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Deaths from Covid-19: how are they counted and what do they show?

By May 14, 2020National News

Why does the UK count deaths? From the King’s Fund

Mortality data has many uses. It can be used to assess population health and health care needs, plan health and other public services, evaluate the effectiveness of such services, identify inequalities, inform medical research and more.

Information from death certificates compiled by the ONS provides the main source of national data on deaths. Details of the deceased person, such as name, date of birth, gender, cause and place of death, are recorded on the death certificate. The aggregated ‘vital statistics’ produced from this information are used to calculate mortality rates for different causes of death. The data can also be analysed in different ways, for example, to show how mortality rates vary between different population groups and areas and how they are changing over time.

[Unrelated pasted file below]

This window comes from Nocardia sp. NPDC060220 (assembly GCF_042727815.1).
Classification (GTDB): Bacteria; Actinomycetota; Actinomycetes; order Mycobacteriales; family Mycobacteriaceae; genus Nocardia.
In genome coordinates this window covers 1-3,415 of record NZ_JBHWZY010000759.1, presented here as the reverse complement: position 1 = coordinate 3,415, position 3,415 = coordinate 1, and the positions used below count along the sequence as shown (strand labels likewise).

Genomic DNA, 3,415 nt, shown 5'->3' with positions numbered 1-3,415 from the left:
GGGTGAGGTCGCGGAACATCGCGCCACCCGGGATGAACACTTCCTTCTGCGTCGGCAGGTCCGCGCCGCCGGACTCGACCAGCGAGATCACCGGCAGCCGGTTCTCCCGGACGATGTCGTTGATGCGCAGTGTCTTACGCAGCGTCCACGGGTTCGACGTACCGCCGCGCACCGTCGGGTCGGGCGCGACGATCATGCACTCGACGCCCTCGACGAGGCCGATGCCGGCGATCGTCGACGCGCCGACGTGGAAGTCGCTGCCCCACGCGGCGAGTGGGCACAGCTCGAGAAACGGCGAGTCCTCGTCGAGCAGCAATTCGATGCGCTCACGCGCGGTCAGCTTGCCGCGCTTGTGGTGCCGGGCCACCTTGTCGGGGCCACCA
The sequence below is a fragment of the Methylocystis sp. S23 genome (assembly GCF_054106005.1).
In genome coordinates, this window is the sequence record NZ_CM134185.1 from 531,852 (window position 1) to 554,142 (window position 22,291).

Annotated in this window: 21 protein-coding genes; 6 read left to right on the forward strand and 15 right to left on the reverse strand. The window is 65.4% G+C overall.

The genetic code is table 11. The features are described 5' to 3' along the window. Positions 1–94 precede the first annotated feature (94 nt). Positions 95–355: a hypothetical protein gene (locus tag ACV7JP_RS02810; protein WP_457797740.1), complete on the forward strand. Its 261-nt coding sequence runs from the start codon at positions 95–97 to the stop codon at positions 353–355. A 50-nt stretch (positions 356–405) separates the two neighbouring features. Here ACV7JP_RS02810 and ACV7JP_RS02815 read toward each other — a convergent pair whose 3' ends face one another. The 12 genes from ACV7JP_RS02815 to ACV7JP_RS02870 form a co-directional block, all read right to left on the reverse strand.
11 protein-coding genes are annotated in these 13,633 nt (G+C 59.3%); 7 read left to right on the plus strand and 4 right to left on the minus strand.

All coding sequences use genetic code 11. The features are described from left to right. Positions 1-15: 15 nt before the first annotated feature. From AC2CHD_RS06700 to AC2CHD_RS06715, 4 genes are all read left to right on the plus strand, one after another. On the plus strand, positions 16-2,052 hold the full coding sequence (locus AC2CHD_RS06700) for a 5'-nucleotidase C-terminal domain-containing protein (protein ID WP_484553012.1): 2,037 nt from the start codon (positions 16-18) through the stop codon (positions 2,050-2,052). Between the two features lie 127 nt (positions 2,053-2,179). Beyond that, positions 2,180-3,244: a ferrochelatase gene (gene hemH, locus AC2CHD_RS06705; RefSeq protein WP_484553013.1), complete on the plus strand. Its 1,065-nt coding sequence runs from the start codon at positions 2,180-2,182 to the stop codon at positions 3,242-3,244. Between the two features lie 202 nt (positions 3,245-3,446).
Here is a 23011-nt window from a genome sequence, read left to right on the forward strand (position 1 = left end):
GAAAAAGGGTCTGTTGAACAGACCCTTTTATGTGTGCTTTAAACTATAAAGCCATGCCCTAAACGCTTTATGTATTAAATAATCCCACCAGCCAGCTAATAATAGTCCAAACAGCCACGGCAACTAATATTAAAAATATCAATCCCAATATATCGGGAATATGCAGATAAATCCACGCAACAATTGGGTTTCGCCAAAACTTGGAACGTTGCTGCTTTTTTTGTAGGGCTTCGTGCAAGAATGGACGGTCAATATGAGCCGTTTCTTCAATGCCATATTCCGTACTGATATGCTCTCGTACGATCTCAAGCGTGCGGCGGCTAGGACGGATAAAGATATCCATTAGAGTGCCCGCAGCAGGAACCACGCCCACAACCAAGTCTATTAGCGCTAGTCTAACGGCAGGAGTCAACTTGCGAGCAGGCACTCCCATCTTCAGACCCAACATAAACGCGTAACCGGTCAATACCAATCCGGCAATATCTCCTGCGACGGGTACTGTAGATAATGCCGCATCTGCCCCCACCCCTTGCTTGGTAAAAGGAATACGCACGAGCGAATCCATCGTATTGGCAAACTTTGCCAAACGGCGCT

As with deaths from other causes, deaths from Covid-19 are registered and recorded in official statistics. However, these processes take time and some delay in reporting the numbers is unavoidable. Being a new, potentially dangerous and highly infectious disease that is spreading rapidly, monitoring the scale, spread and impact of the Covid-19 pandemic on a daily basis is vital for containing and managing it.

This means new ways of counting Covid-19 deaths have had to be developed…..

To read the rest of this briefing go to the King’s Fund (opens in a new tab)

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